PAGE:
After several visits to Potato Head, there were a few standout and regularly re-ordered dishes. The Rendang Daging Sapi, their signature dish of braised beef with red beans in mixed Sumatran rendang spices & coconut milk sauce served with sweet potato crisps, is rich in flavour, the meat beautifully tender after hours of cooking.

 Rendang Daging Sapi

Rendang Daging Sapi

I’m a huge noodle fan and the Mie Gomak, wok-fried noodles with shredded chicken, Andaliman spices, curry leaves & coconut milk, has a complex combination of spices and a wonderful, slightly sour chilli kick, reminiscent of Assam Laksa. I particularly enjoyed the pretty Burung Dara Goreng Rica Rica: Slow cooked & fried pigeon tossed in a northern Sulawesi sambal of red chili, herbs, spring onions & fresh lime juice, which was deliciously piquant.

Burung Dara Goreng Rica Ric

Burung Dara Goreng Rica Ric

I loved the spicy turmeric sauce that’s served with the Sate Lidah Sapi Padang- charcoal-grilled braised ox tongue and if you’re a huge fan of Babi Guling aka roasted baby pig, be sure to savour the gorgeous crispy skin.

Babi Guling

Babi Guling

Dessert-wise, I’m less enthusiastic. The Burbur Kampiun- sweet potato dumpling with mung beans, coconut custard, coconut milk, sago is probably the one I enjoyed the most with its similarity to the Malaysian Bubur cha-cha. But,  on another occasion we ordered Bubur Sumsum Pandan – a medley of pandan rice custard, coconut milk and palm sugar, which none of our party enjoyed. I wasn’t sure if the brownie-type chunks on top were palm sugar chunks, but it was far too sweet against a rather sour rice custard (I wasn’t sure if it was meant to be like that), which served only to confuse our taste-buds.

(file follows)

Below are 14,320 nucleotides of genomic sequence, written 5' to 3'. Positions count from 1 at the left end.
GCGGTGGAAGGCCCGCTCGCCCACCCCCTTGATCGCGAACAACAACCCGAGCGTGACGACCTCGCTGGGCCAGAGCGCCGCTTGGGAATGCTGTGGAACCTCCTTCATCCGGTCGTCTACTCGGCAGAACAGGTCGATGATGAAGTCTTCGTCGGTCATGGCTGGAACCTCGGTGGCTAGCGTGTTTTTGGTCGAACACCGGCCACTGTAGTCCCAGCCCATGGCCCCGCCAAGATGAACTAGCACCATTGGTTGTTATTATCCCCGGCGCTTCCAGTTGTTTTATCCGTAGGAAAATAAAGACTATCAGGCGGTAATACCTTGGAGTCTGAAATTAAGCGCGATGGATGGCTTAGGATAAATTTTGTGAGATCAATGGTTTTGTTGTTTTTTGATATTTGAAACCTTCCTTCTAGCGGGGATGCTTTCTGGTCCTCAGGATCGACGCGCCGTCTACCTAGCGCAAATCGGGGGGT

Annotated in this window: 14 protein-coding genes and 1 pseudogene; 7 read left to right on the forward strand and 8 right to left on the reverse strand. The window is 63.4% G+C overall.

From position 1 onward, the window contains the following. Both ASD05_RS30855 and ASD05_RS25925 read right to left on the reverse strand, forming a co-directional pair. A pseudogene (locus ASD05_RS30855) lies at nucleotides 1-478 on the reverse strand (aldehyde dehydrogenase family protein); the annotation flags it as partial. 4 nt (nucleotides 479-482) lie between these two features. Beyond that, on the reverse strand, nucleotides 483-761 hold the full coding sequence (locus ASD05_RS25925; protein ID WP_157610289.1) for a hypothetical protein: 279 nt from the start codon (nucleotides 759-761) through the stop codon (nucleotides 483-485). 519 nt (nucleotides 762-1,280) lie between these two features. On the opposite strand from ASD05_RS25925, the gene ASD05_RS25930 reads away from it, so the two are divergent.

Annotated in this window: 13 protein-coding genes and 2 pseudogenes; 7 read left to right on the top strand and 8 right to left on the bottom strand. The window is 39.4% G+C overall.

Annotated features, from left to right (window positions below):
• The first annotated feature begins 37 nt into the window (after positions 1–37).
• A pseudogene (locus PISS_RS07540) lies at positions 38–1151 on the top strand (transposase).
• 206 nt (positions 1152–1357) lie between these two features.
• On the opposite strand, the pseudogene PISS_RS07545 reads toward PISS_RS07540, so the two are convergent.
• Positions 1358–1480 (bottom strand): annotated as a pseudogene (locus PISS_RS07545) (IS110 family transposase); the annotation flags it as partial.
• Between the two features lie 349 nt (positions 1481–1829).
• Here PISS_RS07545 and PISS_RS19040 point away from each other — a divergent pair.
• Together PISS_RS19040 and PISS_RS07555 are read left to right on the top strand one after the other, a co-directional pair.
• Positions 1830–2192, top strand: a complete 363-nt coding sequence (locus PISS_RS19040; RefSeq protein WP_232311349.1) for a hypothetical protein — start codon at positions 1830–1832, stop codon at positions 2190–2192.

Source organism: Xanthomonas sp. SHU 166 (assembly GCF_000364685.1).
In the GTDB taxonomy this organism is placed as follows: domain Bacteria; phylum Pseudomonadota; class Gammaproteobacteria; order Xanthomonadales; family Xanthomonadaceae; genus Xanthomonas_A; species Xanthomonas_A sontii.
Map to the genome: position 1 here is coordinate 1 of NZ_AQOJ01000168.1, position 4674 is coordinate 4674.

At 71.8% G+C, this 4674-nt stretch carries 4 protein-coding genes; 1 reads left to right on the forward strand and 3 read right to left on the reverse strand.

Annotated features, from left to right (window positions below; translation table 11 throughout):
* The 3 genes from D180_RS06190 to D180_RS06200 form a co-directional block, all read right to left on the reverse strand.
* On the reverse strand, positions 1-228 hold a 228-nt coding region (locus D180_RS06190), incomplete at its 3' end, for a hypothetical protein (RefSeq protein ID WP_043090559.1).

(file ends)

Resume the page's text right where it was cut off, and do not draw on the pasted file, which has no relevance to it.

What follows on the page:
Burbur Kampiun

Burbur Kampiun

The main dining area of Kaum, with the wooden panels poor at absorbing sound, might be a tad too noisy for some, and my friends and I did find it quite difficult to hear each other. However, one can proceed to their music room for some laid back drinks and music.

Music room

Music room

Potato Head HK has done very well in styling itself as the hip place to hang out in Sai Yin Pun’s. With an all-day cafe, music room, bar, retail corner and restaurant, pretty much every need is catered for. The noise levels may put a few off, or maybe my friends and I are just getting old; however, it is an impressive space and Kaum’s efforts to bring traditional Indonesian to our attention are definitely to be applauded. The dishes for the most part are well executed, the bill averages around $400- 600 per person depending on greed and drinks, and while the service can be a bit haphazard, I don’t see this being a detriment at all to Potato Head’s longevity in Hong Kong.

Chopstixfix rating: 3.5/5

Kaum by Potato Head, G/F, 100 Third Street, Sai Ying Pun, Hong Kong / Tel: +852 2858 3036 / Opening times 10:00- 00:00 / http://www.ptthead.com/

 

 

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Man Oh Mano